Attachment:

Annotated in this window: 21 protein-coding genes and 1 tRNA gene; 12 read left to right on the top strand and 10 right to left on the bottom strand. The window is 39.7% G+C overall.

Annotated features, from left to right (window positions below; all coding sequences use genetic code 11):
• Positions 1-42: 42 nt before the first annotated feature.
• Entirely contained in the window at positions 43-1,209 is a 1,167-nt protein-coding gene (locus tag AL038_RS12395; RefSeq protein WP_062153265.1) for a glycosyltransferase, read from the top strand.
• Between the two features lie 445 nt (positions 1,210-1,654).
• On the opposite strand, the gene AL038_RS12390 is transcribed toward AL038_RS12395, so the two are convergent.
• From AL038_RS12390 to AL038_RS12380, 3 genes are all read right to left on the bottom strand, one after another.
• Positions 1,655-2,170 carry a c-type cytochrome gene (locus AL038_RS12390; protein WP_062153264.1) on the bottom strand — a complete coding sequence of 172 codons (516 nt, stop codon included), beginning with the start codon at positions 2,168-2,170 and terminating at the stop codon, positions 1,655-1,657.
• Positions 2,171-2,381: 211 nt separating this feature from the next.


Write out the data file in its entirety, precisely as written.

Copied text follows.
Annotated in this window: 21 protein-coding genes and 1 tRNA gene; 12 read left to right on the top strand and 10 right to left on the bottom strand. The window is 39.7% G+C overall.

Annotated features, from left to right (window positions below; all coding sequences use genetic code 11):
• Positions 1-42: 42 nt before the first annotated feature.
• Entirely contained in the window at positions 43-1,209 is a 1,167-nt protein-coding gene (locus tag AL038_RS12395; RefSeq protein WP_062153265.1) for a glycosyltransferase, read from the top strand.
• Between the two features lie 445 nt (positions 1,210-1,654).
• On the opposite strand, the gene AL038_RS12390 is transcribed toward AL038_RS12395, so the two are convergent.
• From AL038_RS12390 to AL038_RS12380, 3 genes are all read right to left on the bottom strand, one after another.
• Positions 1,655-2,170 carry a c-type cytochrome gene (locus AL038_RS12390; protein WP_062153264.1) on the bottom strand — a complete coding sequence of 172 codons (516 nt, stop codon included), beginning with the start codon at positions 2,168-2,170 and terminating at the stop codon, positions 1,655-1,657.
• Positions 2,171-2,381: 211 nt separating this feature from the next.